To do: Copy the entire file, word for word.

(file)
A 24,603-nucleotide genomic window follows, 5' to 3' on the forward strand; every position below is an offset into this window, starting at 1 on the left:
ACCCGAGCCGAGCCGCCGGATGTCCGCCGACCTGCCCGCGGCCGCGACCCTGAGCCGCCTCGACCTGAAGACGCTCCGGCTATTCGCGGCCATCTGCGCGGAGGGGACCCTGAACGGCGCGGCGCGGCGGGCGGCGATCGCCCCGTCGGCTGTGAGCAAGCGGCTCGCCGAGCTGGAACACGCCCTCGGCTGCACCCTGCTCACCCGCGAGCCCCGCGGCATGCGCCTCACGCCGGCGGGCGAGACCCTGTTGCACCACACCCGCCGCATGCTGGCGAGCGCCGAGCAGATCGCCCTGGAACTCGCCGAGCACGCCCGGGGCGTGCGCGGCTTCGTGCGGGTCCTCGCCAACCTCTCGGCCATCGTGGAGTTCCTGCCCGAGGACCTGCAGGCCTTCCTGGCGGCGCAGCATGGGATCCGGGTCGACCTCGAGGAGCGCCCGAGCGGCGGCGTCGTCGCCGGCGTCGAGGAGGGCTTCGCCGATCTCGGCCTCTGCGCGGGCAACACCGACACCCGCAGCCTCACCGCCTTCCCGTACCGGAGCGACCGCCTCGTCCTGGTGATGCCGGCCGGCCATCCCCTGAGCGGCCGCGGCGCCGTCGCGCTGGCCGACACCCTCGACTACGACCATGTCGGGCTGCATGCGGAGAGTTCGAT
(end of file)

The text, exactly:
A 24,603-nucleotide genomic window follows, 5' to 3' on the forward strand; every position below is an offset into this window, starting at 1 on the left:
ACCCGAGCCGAGCCGCCGGATGTCCGCCGACCTGCCCGCGGCCGCGACCCTGAGCCGCCTCGACCTGAAGACGCTCCGGCTATTCGCGGCCATCTGCGCGGAGGGGACCCTGAACGGCGCGGCGCGGCGGGCGGCGATCGCCCCGTCGGCTGTGAGCAAGCGGCTCGCCGAGCTGGAACACGCCCTCGGCTGCACCCTGCTCACCCGCGAGCCCCGCGGCATGCGCCTCACGCCGGCGGGCGAGACCCTGTTGCACCACACCCGCCGCATGCTGGCGAGCGCCGAGCAGATCGCCCTGGAACTCGCCGAGCACGCCCGGGGCGTGCGCGGCTTCGTGCGGGTCCTCGCCAACCTCTCGGCCATCGTGGAGTTCCTGCCCGAGGACCTGCAGGCCTTCCTGGCGGCGCAGCATGGGATCCGGGTCGACCTCGAGGAGCGCCCGAGCGGCGGCGTCGTCGCCGGCGTCGAGGAGGGCTTCGCCGATCTCGGCCTCTGCGCGGGCAACACCGACACCCGCAGCCTCACCGCCTTCCCGTACCGGAGCGACCGCCTCGTCCTGGTGATGCCGGCCGGCCATCCCCTGAGCGGCCGCGGCGCCGTCGCGCTGGCCGACACCCTCGACTACGACCATGTCGGGCTGCATGCGGAGAGTTCGAT